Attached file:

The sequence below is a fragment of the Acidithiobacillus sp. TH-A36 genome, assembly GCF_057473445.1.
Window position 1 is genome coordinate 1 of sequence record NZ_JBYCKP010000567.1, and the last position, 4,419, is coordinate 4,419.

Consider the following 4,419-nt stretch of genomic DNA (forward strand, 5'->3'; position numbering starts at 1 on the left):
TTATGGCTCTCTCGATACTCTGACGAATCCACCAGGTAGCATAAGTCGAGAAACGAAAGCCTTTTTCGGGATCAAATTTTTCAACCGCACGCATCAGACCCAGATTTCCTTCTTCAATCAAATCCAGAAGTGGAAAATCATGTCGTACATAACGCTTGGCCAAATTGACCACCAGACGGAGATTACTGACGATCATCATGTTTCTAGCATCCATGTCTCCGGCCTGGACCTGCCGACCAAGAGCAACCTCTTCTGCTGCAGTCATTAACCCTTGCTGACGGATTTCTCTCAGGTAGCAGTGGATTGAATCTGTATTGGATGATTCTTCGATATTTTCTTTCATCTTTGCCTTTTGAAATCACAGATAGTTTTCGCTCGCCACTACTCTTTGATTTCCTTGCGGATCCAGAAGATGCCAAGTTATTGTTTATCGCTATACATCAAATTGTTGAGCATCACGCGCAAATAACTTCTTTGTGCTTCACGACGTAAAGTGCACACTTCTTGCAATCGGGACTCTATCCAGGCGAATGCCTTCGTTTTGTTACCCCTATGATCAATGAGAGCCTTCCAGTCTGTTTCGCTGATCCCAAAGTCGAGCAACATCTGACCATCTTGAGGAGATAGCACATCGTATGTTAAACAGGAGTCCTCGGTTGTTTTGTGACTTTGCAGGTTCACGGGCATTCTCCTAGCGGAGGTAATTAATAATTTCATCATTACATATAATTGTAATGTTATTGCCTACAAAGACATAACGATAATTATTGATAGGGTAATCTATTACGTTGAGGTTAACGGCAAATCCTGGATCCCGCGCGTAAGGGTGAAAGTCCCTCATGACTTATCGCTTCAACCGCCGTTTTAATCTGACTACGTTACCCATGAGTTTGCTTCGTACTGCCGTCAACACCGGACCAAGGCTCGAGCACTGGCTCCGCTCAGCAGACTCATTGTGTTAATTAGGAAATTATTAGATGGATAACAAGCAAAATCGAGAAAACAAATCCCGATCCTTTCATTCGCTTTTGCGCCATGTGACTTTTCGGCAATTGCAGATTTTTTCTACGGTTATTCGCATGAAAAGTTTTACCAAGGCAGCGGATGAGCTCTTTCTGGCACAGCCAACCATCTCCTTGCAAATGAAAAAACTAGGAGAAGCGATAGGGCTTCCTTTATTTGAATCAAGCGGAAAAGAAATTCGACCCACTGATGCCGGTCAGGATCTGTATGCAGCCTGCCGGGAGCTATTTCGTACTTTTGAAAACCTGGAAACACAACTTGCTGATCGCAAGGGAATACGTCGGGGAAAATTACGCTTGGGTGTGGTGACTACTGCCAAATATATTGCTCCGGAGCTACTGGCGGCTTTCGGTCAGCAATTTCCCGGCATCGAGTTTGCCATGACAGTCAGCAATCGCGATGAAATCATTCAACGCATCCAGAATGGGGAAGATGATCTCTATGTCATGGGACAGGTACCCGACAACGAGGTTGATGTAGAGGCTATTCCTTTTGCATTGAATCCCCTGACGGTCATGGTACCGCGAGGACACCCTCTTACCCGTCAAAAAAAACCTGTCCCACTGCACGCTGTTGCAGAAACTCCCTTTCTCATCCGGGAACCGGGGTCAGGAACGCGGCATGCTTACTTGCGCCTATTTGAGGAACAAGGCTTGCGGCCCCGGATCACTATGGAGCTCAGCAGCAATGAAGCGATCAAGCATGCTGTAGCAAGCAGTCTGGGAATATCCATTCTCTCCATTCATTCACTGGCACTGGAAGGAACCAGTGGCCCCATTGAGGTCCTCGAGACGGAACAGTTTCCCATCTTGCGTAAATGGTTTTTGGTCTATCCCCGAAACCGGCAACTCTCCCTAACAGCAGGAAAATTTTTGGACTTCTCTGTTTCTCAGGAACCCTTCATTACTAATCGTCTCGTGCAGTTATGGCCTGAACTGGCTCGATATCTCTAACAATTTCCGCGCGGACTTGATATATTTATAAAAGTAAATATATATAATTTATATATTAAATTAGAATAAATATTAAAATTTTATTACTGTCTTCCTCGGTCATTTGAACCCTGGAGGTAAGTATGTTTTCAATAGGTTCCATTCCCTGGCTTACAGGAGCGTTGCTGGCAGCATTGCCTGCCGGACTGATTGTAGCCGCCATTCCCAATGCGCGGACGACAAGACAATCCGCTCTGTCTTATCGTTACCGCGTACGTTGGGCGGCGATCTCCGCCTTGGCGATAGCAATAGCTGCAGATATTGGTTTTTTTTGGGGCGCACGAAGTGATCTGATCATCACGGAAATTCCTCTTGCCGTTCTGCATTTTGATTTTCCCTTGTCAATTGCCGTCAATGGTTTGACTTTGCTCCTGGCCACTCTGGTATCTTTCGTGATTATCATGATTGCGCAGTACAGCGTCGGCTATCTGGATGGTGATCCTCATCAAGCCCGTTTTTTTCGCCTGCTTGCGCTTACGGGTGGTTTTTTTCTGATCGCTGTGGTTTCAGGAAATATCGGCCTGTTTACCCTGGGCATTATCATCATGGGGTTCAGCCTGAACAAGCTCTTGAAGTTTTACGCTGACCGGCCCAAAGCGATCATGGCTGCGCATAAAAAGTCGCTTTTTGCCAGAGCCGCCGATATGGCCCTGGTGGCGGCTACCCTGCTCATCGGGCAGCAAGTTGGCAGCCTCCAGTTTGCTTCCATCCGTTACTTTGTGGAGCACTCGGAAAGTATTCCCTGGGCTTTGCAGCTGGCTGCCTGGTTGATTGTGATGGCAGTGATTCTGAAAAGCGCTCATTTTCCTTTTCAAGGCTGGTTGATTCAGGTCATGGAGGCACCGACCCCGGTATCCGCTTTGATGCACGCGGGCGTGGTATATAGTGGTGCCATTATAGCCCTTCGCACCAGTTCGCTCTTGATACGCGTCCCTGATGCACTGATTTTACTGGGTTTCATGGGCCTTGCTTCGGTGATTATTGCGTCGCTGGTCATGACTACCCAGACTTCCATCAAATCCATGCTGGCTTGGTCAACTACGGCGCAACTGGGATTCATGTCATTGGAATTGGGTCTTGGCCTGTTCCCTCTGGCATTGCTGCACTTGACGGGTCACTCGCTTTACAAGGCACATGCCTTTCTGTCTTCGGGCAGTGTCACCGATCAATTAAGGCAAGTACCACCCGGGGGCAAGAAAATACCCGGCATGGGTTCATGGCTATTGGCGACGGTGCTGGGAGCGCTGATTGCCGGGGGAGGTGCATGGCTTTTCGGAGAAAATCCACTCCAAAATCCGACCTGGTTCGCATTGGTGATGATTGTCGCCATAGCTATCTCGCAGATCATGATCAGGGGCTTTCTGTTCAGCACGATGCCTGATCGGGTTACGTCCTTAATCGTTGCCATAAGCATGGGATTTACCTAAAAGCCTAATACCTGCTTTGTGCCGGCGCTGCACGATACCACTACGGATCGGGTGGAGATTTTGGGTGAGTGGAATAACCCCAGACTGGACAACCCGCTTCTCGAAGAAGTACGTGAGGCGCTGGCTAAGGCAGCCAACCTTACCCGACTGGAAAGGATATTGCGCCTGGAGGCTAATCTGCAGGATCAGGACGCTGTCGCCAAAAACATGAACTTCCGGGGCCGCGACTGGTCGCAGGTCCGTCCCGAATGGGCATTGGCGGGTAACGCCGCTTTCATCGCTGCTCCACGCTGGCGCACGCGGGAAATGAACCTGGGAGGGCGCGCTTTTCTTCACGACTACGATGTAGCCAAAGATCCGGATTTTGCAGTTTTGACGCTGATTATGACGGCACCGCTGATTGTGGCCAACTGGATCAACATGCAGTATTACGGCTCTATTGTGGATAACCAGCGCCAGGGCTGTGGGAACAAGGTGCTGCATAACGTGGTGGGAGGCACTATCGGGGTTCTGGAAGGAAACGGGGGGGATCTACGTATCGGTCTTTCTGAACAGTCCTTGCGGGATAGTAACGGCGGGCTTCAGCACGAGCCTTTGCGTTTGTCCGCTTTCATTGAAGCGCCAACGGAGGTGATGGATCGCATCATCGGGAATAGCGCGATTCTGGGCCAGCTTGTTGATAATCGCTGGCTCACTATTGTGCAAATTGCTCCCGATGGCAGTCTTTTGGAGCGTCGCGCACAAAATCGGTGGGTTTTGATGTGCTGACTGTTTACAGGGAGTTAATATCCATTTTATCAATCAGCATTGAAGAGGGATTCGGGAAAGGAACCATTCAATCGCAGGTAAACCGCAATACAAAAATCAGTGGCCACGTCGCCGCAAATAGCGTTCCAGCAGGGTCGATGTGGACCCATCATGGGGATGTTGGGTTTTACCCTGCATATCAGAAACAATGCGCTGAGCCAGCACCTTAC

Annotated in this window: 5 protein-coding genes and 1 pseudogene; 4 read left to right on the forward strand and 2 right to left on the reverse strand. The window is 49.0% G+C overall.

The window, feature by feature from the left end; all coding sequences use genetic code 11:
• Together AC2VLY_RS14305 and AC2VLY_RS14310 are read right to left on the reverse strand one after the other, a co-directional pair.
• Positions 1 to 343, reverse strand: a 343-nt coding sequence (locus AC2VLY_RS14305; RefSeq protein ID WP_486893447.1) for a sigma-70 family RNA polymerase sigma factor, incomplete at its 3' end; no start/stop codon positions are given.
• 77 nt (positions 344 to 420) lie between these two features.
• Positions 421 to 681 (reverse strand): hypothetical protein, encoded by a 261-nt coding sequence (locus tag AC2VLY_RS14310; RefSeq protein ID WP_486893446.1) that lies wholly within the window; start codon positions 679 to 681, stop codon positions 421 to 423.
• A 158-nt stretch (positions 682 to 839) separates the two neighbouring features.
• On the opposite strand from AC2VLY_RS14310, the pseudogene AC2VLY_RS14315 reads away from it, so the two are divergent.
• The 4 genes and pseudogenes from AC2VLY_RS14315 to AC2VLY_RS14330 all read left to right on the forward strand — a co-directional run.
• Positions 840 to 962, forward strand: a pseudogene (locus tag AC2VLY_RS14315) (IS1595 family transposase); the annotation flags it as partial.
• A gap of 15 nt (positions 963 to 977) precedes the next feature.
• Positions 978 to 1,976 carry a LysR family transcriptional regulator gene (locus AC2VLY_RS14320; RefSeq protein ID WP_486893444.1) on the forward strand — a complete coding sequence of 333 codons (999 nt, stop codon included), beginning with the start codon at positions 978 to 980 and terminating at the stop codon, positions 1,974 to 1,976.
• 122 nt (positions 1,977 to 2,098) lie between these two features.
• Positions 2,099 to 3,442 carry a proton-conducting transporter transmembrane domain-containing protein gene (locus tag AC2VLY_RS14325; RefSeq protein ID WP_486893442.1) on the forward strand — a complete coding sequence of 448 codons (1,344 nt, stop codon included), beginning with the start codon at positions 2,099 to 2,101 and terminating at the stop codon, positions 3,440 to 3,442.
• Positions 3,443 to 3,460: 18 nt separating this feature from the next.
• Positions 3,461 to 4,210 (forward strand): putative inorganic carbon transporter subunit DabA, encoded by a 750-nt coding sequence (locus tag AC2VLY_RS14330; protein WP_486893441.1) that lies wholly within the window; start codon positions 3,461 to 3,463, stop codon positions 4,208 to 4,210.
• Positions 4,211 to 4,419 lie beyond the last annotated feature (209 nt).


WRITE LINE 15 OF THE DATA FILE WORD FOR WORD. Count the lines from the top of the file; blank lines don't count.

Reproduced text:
• A gap of 15 nt (positions 963 to 977) precedes the next feature.